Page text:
Oral Appliances, Mandibular Advancement Therapy and Obstructive Sleep Apnea

Custom made oral appliances move the tongue and lower jaw forward during sleep to maintain an open airway. Utilizing oral appliances is called Mandibular Advancement Therapy (MAT). Dr. Nugent is trained in dental sleep medicine and knows how to select, fabricate, fit and adjust these devices. The oral appliances, which look like mouth guards, help patients breathe freely during sleep by keeping the airway open.

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Oral Appliance Therapy is recommended for mild to moderate OSA patients by sleep physicians. For patients that cannot tolerate Continuous Positive Air Pressure (CPAP), oral appliances are an alternative.

Sleep Apnea Deer Park

Oral Appliances for Sleep Apnea

Oral appliances that are used to treat sleep apnea resemble an athletic mouthguard. However, the oral appliances have more sophisticated features that advance the lower jaw in a slightly forward position. Oral appliances enjoy a much higher acceptance from patients who need sleep apnea treatments.

Older designed oral appliances had limited success in treating OSA and received a poor reputation in sleep disorder medicine. These first generation oral devices held the jaws rigidly and were not adjustable. However, the modern appliance are two-piece adjustable appliances with higher success rates. These oral devices allow a slight lateral jaw movement while holding the mandible in the prescribed forward and vertical position. This feature is critical for people who grind or clench their teeth at night or have histories of TMJ-related problems. With new materials and processing techniques oral appliances are smaller, stronger, and enable smaller adjustment increments.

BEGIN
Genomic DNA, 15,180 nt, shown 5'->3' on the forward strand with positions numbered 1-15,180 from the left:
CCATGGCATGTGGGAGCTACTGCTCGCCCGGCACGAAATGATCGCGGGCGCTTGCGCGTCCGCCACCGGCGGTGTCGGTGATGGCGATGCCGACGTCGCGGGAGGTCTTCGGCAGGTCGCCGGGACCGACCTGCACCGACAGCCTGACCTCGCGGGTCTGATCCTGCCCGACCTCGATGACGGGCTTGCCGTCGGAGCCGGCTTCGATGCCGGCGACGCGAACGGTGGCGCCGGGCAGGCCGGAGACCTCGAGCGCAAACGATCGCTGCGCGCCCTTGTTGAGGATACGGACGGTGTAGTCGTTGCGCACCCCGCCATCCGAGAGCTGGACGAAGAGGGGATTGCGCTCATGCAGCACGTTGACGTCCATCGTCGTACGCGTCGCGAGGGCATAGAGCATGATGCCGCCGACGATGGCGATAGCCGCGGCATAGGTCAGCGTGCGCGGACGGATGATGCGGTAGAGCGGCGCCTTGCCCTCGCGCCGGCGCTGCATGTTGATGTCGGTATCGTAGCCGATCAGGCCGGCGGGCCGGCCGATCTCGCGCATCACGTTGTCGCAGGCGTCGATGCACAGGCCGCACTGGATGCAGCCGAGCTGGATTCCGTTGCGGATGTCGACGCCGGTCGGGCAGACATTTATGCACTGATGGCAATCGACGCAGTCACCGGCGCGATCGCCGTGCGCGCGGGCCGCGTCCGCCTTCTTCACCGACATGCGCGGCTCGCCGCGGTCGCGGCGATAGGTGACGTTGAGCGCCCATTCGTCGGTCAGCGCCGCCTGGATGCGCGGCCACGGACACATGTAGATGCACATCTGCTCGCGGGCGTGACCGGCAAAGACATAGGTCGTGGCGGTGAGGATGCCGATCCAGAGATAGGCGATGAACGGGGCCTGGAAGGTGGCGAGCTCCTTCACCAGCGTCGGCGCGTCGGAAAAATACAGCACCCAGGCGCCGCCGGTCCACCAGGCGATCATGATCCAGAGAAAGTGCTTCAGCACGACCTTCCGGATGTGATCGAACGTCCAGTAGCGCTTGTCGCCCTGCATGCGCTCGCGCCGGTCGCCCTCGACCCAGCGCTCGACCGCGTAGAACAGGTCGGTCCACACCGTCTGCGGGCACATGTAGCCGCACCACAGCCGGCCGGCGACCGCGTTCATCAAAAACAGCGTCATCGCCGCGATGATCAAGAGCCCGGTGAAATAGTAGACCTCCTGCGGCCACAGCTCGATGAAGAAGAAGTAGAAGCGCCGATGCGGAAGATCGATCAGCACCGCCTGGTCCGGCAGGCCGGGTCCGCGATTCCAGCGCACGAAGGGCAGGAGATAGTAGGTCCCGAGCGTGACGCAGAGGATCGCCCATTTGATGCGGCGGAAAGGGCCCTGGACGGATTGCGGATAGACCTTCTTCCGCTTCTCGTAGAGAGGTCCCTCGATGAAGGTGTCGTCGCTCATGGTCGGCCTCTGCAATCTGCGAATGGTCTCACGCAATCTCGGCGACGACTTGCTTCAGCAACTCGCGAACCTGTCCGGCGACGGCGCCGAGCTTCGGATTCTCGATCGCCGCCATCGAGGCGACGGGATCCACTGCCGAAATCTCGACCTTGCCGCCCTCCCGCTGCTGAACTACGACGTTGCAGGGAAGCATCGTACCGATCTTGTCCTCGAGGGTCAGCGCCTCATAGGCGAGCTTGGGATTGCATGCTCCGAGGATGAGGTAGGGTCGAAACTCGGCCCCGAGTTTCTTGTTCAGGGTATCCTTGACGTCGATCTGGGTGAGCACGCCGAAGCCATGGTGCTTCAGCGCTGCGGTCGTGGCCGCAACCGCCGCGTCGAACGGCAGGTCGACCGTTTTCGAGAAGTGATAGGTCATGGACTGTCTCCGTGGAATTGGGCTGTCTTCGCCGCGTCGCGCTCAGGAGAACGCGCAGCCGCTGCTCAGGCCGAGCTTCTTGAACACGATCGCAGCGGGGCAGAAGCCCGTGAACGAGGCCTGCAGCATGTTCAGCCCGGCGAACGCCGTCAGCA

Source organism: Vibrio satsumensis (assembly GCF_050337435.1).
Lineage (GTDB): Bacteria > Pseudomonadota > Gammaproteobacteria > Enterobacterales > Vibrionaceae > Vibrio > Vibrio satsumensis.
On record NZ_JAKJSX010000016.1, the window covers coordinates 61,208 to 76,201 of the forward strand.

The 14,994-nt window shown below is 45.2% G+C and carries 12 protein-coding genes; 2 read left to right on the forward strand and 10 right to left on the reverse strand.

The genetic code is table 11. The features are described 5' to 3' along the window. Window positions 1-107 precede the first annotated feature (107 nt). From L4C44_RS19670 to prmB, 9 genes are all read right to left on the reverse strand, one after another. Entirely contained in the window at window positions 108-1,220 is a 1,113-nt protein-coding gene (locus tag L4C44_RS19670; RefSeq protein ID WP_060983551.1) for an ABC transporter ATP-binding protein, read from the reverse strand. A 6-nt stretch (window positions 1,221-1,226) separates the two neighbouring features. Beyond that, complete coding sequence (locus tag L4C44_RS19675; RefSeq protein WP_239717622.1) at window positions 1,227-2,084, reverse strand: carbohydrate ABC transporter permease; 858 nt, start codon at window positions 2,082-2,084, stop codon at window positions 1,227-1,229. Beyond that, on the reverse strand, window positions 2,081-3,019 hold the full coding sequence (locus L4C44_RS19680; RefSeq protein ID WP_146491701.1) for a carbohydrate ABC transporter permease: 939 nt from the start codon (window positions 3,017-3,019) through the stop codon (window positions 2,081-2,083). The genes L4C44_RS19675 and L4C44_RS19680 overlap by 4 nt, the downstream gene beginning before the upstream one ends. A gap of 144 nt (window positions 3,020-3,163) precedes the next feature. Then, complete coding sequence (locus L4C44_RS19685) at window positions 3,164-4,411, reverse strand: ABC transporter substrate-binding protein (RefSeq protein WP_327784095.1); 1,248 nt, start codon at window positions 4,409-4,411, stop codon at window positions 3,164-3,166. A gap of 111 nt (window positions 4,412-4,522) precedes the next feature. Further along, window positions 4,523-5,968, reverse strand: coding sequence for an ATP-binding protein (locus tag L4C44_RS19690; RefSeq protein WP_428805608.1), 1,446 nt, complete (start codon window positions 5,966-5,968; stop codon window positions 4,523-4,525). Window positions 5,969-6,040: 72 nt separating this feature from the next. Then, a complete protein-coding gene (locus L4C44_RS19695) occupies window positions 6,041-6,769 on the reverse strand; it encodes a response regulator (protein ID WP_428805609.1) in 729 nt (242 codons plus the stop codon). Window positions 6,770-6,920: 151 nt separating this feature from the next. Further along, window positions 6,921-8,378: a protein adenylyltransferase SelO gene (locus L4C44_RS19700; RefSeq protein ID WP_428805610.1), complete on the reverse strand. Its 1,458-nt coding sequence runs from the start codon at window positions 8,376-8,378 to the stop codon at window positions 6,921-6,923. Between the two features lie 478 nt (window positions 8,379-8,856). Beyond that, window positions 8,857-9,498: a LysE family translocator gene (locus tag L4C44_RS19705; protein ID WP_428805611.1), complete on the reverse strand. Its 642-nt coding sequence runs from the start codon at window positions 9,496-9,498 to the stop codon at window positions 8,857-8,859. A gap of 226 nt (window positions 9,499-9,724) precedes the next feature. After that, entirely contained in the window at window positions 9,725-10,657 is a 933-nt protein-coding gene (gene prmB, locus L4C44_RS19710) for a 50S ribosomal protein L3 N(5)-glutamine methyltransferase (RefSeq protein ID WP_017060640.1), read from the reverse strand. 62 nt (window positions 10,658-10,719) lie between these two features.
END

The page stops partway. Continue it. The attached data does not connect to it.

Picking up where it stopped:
The characteristics of a professional oral appliance for sleep apnea:

  • Requires accurate impression of upper and lower teeth.
  • Requires 3-6 clinical appointments to complete and insert.
  • Custom fabrication at qualified, professional laboratories.
  • Made of elastomeric and rigid dense acrylic for comfort and strength.
  • Dense material resistant to odors and stain.
  • Adjustable to obtain preferred starting position
  • Custom contours create less bulk and improved patient accommodations.
  • Incorporated metal components allow finer adjustment increments.
  • Excellent durability.
  • Anterior, posterior, lateral and vertical adjustments.

The advantages of a dental sleep apnea appliance:

  • High patient satisfaction.
  • Easier accommodation.
  • Smaller adjustment increments.
  • Multi-directional adjustments.
  • Tough and durable.
  • Snug fit.
  • Stain and odor resistant.
  • Covered by most insurance carriers.

Over the counter appliances are often called “boil and bite” appliances. They consist of a “one-size-fits-all” rigid plastic u-shaped shell approximating the shape of a jaw. The material inside the shell becomes soft when placed in hot water. The heated material is pressed and adapted over the teeth before it reaches a firm, but slightly elastic state at mouth temperature. Over the counter appliances are more bulky, less stable and retentive, and more difficult to accommodate. They are more prone to stain and odor, and are more fragile


The historic “Gold Standard” of sleep apnea appliances is still the CPAP (Continuous Positive Air Pressure) machine. Most medical doctors got a brief amount of knowledge about sleep apnea and CPAP. The CPAP is an elaborate air pump with a hose connecting to a mask. This mask is secured over the nose with elastic straps. These machines require electricity to work and ram air down the airway to keep the airway open. They and are 100% effective for 60-70% of the population. However, 30-40% of sleep apnea sufferers cannot tolerate CPAP for a number of valid reasons. Thus, oral appliances can help fill the void for patients who cannot wear a CPAP.


oral appliance and sleep apnea



Oral Appliances

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